The Intergenerational Cycle of Adolescent Pregnancy
The Intergenerational Cycle of Adolescent Pregnancy
Research shows that teenage birthrates have been on the decline during the last decade in the United States (Joyce et al., 2010). This may seem promising at first glance but when re-examined from a different perspective they reveal another picture. According to the National vital statistics report from 2008, the United States had 41.5 births per 1,000 women aged fifteen to nineteen (Joyce et al., 2010). This would amount to approximately 405,000 births per year (Ventura, 2009). Of those teen pregnancies, more than 80 percent are unintended and unwanted (“About Children”, 2008). Girls who find themselves pregnant with little support from their family fail to recover from the consequences of having a child at such an early age. There appears to be a cycle that certain high risk groups fall into. These risks cannot be looked at individually but rather in conjunction with other risks. When adolescent girls live in poverty with an unmarried mother, a generational series of lasting negative costs occur. The girls are more likely than their peers to stay in poverty and risk becoming teenage mothers themselves. Several studies have been done that have identified certain high and low risk social environments in terms of their connection to teenage pregnancy. Some of these high risk environments include being in a “lower class, resident in a ghetto neighborhood, non-intact family, five or more siblings, a sister who became a teenage mother, and lax parental control of dating” (Branch, 2006). Girls growing up in these disadvantaged homes will have a higher risk of becoming pregnant than girls their age living in better conditions. In fact, 57 percent of the teenagers that live in these conditions experienced a pregnancy before the age of 18 (Branch, 2006). “One in three American women conceives by the time she is 20,” according to Sarah Brown, director of the National Campaign to Prevent Teen Pregnancy. These are alarming statistics especially when comparing the U.S. pregnancy rate to those of other industrialized nations. The findings are staggering; the U.S. has a rate that is four times higher than other nations (Stephens, 2004). Unmarried mothers gave birth to 4 out of every 10 babies born in the United States in 2007 and 23% of those are unmarried teenagers (Harris, 2009). Currently, there is not as much of a stigma to being unmarried as there was several decades ago. In those days, many women who found themselves pregnant often married before giving birth and thus effectively solving the “problem” of teenage pregnancy. The divorce rate in subsequent years escalated and many of the young adults that had experienced the pain of divorce made decisions to stay unmarried even if they found themselves pregnant. This shift in thinking has brought about a new generation of children growing up in single parent homes. Currently, there are 7,543,000 children under 18 living in a home with a mother who has never been married (“America’s Families”, 2010). Because 87 percent of pregnant teens are unmarried it is likely that she will lack the resources she needs to financially take care of her child (“Facts on”, 2011). The young woman will usually have the burden of providing majority of the expenses for her child since the father of the child is quite often not contributing enough child support. This leaves the teenage mother with a small amount of options. She may find herself living on government assistance if she has no support from her immediate family. In fact, eighty percent of all teen mothers rely on welfare at some point in their parenting (“About Children”, 2008). According to the National Center for Children in Poverty, families and children are defined as poor if family income is below the poverty threshold. The federal poverty level for a family of four with two children was $22,050 in 2009,...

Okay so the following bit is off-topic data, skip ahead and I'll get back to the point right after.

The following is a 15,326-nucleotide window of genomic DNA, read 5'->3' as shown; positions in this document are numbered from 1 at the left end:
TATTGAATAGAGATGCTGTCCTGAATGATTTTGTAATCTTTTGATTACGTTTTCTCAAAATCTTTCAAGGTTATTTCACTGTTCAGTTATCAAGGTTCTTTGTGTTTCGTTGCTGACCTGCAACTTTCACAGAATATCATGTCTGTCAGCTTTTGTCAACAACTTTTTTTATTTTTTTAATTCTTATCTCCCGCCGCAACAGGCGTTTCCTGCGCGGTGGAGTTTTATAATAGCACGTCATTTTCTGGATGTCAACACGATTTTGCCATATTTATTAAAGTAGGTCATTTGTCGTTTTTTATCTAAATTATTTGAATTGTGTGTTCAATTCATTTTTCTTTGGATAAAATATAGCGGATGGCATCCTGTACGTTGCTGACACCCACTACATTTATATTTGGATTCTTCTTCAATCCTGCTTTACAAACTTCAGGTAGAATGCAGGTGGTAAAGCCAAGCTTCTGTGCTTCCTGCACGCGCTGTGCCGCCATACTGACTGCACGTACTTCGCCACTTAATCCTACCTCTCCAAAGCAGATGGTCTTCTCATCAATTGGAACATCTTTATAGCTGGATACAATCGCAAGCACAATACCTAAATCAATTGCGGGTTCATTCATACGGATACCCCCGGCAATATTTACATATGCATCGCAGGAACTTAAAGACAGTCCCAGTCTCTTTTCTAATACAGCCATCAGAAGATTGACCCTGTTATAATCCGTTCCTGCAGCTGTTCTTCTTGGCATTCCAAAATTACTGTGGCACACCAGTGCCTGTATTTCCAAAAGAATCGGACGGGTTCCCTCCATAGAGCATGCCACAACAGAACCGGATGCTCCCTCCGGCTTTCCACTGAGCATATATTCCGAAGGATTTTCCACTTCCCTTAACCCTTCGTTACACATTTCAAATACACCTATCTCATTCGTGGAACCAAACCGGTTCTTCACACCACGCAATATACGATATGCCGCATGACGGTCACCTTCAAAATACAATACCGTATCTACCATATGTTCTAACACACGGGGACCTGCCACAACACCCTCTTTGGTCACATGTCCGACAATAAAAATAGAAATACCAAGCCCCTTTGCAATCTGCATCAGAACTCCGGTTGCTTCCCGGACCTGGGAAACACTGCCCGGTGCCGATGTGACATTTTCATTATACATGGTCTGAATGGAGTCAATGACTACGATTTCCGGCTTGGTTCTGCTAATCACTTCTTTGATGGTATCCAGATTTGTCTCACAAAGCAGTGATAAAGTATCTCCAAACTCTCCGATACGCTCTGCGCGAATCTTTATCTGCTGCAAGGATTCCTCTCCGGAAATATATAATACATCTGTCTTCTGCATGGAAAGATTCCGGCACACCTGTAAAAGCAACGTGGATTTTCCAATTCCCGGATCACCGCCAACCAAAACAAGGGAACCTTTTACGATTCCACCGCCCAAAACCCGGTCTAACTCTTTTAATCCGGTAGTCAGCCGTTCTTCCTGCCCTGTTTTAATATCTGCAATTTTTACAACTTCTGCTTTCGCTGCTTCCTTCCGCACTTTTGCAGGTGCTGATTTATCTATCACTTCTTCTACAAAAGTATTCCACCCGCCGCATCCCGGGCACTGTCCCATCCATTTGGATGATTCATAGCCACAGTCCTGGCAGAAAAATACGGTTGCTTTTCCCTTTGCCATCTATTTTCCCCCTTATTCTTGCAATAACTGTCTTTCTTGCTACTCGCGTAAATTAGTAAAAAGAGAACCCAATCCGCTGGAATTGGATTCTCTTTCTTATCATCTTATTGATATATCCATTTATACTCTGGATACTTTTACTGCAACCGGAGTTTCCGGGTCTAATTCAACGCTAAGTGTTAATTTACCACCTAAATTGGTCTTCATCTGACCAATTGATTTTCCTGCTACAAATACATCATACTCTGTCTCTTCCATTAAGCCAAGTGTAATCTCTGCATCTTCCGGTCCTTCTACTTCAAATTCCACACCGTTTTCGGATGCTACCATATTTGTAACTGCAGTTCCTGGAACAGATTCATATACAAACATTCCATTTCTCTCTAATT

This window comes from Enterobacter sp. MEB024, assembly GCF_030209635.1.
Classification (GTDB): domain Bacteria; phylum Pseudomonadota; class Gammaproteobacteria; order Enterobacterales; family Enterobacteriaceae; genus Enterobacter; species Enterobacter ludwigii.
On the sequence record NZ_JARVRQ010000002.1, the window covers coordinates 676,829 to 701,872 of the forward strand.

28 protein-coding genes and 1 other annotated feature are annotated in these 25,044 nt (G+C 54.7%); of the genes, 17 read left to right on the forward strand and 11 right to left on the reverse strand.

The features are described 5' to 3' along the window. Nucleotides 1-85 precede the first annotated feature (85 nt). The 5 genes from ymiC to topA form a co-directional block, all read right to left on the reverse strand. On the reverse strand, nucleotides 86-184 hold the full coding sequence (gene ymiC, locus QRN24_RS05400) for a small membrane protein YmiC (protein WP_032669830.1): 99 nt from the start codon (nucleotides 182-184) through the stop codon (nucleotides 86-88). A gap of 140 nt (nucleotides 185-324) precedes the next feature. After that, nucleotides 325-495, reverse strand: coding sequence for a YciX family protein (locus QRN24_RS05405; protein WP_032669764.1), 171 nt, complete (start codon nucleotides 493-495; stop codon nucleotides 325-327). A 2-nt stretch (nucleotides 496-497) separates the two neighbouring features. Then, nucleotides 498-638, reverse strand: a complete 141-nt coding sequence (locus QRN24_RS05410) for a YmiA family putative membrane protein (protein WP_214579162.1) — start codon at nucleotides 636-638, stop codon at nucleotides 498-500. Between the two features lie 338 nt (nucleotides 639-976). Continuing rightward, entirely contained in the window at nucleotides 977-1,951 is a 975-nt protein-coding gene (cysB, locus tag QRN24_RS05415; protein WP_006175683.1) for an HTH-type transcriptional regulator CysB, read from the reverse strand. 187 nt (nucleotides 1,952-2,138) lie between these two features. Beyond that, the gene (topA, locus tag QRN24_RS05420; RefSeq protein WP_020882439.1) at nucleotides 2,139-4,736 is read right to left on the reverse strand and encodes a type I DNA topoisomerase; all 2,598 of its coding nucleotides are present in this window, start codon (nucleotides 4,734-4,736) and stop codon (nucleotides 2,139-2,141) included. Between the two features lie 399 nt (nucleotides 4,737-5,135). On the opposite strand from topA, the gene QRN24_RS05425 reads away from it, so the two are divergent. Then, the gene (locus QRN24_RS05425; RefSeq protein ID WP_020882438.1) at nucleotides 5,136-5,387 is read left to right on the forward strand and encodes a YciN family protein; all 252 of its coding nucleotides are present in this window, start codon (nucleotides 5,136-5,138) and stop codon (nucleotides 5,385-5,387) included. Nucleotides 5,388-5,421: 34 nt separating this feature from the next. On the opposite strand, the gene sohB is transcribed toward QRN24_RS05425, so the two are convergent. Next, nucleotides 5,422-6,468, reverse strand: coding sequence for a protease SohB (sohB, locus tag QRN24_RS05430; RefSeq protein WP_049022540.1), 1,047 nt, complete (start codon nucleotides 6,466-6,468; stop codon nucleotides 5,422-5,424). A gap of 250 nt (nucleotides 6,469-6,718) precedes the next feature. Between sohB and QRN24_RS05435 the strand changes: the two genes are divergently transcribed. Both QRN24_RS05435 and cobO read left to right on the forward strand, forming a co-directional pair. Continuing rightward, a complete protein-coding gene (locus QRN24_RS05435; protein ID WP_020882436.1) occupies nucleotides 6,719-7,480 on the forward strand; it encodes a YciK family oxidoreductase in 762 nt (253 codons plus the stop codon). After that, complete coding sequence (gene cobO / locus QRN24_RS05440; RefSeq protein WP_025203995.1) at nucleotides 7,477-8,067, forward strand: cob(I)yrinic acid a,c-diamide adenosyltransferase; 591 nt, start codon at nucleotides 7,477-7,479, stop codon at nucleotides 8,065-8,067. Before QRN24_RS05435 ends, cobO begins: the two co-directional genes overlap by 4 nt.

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Facts on american teens ' sexual and reproductive health
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